Srinagar, Nov 1 | Keeping their tryst with Kashmir, more than four lakh migratory birds of different species have already arrived in the wetlands to spend winter months.
Every year, migratory birds come to Kashmir through the central Asian flyway zone including Siberia, North China and north Europe to ward off the extreme cold of their summer homes.
These birds live from late October to the end of April in the comparatively lesser cold environs of the Valley as their summer homes remain frozen during the winter months.
Bird migration is a science that has taught humankind the basic rules of navigation. It is the eldest bird that leads the flock during the to and fro journey from the summer homes to the winter homes.
Normally, the oldest bird, well acquainted with the thousands of miles long route, is the flock leader.
In case of the death of the oldest bird, the next in age and experience takes over the flight typically like the present day co-pilot of an aeroplane.
Speaking to IANS, Rashid Naqash, regional wildlife warden said, “We have over 4 lakh migratory birds of different species in our bird reserves and other wetlands at present.
“These are the early arrivals as we expect their numbers to increase manifold during the coming days.
“At present, we have around a lakh migratory birds in Hokersar bird reserve, another lakh in Hygam and 50,000 in Shallabugh bird reserve.
“In addition, there are 20,000 birds in Chatlum, 30,000 in the Wular Lake, and over a lakh in the Dal Lake in Srinagar.”
The wildlife warden said the migratory bird species that have arrived here so far include mainly geese, mallards, pochards, gadwals, pintails, waders, coots and the common teals.
Talking about the water management inside the bird reserves, he said, “In Hokersar reserve, water is at present regulated to the optimum.
“We have no issues with regard to water management in Hygam while in the Shallabugh bird reserve water management and regulation is under progress.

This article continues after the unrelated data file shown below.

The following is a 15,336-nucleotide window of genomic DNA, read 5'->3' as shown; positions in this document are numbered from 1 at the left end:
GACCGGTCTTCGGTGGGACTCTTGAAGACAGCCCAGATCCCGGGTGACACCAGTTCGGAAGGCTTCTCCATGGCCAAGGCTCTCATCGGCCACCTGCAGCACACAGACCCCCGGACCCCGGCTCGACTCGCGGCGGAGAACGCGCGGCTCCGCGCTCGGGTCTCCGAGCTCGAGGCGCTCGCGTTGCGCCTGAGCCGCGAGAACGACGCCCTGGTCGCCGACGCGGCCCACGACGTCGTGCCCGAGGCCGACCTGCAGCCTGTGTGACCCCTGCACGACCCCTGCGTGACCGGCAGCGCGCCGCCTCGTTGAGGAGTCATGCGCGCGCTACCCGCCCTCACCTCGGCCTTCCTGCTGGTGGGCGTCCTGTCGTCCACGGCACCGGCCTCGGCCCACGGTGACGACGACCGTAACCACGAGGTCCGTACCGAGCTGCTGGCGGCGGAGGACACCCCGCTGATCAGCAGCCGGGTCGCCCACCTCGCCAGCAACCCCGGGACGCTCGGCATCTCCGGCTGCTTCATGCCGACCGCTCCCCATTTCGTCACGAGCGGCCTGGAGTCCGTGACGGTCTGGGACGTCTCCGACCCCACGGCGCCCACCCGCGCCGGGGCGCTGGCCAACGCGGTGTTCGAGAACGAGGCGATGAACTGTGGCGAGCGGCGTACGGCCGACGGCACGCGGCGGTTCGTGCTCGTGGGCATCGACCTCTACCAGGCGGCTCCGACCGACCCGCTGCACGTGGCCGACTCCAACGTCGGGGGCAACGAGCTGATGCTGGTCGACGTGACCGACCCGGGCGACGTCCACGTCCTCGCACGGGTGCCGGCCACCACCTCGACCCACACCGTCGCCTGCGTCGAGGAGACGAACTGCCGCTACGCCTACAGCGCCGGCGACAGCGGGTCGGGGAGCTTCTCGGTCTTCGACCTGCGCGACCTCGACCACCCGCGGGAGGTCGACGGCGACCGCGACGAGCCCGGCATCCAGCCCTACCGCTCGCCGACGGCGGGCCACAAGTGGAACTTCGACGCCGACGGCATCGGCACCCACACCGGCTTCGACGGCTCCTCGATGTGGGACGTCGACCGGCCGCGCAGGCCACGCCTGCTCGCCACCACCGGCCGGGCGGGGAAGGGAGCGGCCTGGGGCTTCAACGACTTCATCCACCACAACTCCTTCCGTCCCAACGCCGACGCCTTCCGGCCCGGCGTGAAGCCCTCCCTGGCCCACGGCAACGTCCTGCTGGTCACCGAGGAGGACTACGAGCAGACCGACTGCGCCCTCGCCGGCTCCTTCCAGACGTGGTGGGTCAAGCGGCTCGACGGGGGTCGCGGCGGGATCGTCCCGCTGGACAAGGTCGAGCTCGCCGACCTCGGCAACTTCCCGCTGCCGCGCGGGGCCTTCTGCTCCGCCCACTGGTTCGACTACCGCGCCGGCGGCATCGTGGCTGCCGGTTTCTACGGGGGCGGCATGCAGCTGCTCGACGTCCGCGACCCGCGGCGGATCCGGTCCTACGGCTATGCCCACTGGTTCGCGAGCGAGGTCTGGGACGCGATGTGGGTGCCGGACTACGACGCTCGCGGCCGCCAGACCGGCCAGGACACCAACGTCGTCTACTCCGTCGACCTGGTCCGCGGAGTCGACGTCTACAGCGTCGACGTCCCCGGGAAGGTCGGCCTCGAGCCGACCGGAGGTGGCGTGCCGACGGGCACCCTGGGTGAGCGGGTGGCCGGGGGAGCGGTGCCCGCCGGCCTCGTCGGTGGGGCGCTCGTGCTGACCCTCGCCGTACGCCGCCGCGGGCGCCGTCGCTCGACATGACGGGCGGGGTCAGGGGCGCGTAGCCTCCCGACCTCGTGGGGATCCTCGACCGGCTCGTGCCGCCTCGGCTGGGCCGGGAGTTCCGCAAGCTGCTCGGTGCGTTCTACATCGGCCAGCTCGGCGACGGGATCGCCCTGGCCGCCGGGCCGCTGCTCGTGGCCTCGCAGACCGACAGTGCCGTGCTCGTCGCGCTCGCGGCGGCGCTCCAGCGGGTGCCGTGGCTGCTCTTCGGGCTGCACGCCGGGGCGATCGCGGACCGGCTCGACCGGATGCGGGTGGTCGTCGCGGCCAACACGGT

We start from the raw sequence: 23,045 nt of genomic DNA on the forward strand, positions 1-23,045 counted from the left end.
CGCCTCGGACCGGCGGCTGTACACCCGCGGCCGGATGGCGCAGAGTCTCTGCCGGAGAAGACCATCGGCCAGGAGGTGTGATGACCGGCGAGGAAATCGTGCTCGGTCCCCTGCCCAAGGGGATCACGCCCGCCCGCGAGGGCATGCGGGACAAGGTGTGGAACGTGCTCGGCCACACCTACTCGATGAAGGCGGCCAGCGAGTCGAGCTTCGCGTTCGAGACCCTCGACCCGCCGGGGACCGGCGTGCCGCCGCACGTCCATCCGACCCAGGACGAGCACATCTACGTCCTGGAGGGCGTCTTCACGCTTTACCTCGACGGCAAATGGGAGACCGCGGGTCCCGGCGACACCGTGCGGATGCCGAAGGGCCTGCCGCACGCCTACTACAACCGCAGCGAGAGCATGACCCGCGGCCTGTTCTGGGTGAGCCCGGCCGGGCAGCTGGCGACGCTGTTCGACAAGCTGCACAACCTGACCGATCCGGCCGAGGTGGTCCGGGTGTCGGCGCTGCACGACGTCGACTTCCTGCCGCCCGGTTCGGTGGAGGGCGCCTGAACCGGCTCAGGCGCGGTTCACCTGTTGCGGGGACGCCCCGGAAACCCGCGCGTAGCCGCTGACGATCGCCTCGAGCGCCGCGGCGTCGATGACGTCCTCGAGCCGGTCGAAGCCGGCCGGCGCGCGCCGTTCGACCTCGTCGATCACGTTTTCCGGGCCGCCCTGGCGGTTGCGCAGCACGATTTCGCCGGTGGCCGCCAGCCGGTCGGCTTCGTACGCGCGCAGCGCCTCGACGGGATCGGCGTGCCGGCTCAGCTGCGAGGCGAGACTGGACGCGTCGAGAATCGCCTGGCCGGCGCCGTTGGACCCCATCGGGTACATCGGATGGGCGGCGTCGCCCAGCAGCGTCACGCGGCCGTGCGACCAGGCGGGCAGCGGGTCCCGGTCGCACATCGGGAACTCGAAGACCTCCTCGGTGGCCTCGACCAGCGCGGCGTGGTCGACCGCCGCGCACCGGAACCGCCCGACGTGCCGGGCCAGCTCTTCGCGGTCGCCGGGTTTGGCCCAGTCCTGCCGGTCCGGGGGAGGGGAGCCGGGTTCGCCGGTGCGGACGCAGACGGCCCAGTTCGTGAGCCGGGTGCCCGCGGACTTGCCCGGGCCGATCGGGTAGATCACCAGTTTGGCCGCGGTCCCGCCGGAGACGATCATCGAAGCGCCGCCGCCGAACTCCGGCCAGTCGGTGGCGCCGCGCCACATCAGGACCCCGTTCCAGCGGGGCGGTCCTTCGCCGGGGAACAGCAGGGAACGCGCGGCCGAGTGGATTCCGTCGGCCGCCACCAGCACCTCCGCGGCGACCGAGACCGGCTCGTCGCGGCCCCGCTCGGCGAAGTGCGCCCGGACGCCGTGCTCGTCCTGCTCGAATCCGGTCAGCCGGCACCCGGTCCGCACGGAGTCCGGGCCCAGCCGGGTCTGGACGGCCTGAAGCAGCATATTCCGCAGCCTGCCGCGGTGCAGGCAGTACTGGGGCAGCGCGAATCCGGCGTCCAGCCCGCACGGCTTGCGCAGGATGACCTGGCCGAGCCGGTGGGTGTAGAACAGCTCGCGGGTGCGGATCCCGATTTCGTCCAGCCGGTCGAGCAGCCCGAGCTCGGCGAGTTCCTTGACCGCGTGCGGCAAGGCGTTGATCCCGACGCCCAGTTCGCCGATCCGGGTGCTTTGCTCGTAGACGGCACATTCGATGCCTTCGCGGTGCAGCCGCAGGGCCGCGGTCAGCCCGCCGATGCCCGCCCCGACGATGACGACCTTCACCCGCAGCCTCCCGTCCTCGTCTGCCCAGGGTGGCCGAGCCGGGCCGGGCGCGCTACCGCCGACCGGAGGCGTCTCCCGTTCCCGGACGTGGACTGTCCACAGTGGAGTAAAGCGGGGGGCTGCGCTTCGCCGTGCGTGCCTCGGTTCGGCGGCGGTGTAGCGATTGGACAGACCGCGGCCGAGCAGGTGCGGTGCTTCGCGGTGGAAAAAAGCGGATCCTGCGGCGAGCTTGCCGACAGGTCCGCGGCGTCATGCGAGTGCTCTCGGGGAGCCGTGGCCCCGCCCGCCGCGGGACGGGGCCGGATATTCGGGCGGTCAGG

“In Pampore wetlands of Pulwama district we are comfortably placed with regard to water management. Similarly, the Wular lake and the Dal lake are naturally fed and drained water bodies.”
Asked about the threat of poaching in these wetlands, the warden said, “Inside the bird reserves like Hokersar, Hygam and Shallabugh, where permanent staff of the department is posted round the clock, we have no threat of poachers.
“Poaching becomes a problem in unprotected, isolated wetlands.
“During surprise visits to such unprotected wetlands, whenever stray incidents of poaching have come to our knowledge, we have seized weapons of poachers and taken other legal actions against such offenders”.
Shooting of migratory birds became an offence under the local laws enacted in 1978 which were repealed and replaced by the Indian wildlife protection Act 1972 when Article 370 was abrogated and J&K downgraded into a union territory.
Kashmir has been known for its myriad avian visitor species those bear plumages of various colours adding a kaleidoscopic view to the otherwise colourless, barren winter landscape.
The cackle of the migratory birds on a clear night sky or in villages close to the local wetlands has historically prompted parents and grandparents to tell their children the grand stories of Kashmir’s enviable past.